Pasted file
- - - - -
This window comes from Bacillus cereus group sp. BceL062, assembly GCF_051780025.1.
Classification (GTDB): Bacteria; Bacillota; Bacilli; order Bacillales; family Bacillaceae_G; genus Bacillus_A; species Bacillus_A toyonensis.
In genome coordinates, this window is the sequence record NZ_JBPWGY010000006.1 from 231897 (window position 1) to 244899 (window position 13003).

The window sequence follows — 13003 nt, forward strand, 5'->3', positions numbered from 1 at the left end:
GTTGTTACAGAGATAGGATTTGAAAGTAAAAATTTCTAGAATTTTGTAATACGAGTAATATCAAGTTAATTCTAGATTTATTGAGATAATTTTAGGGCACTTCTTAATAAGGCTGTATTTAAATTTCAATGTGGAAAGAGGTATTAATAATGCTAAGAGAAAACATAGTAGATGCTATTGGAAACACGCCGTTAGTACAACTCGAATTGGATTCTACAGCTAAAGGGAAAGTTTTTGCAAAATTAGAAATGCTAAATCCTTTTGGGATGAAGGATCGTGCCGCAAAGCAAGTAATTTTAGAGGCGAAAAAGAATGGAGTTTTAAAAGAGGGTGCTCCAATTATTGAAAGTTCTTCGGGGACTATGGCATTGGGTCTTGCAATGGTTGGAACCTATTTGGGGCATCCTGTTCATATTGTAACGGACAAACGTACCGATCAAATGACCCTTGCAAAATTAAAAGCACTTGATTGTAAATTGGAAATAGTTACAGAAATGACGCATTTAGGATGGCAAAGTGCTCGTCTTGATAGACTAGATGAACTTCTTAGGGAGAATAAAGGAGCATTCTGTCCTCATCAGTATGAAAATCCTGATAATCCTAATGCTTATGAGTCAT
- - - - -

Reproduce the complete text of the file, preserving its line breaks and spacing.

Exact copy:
This window comes from Bacillus cereus group sp. BceL062, assembly GCF_051780025.1.
Classification (GTDB): Bacteria; Bacillota; Bacilli; order Bacillales; family Bacillaceae_G; genus Bacillus_A; species Bacillus_A toyonensis.
In genome coordinates, this window is the sequence record NZ_JBPWGY010000006.1 from 231897 (window position 1) to 244899 (window position 13003).

The window sequence follows — 13003 nt, forward strand, 5'->3', positions numbered from 1 at the left end:
GTTGTTACAGAGATAGGATTTGAAAGTAAAAATTTCTAGAATTTTGTAATACGAGTAATATCAAGTTAATTCTAGATTTATTGAGATAATTTTAGGGCACTTCTTAATAAGGCTGTATTTAAATTTCAATGTGGAAAGAGGTATTAATAATGCTAAGAGAAAACATAGTAGATGCTATTGGAAACACGCCGTTAGTACAACTCGAATTGGATTCTACAGCTAAAGGGAAAGTTTTTGCAAAATTAGAAATGCTAAATCCTTTTGGGATGAAGGATCGTGCCGCAAAGCAAGTAATTTTAGAGGCGAAAAAGAATGGAGTTTTAAAAGAGGGTGCTCCAATTATTGAAAGTTCTTCGGGGACTATGGCATTGGGTCTTGCAATGGTTGGAACCTATTTGGGGCATCCTGTTCATATTGTAACGGACAAACGTACCGATCAAATGACCCTTGCAAAATTAAAAGCACTTGATTGTAAATTGGAAATAGTTACAGAAATGACGCATTTAGGATGGCAAAGTGCTCGTCTTGATAGACTAGATGAACTTCTTAGGGAGAATAAAGGAGCATTCTGTCCTCATCAGTATGAAAATCCTGATAATCCTAATGCTTATGAGTCAT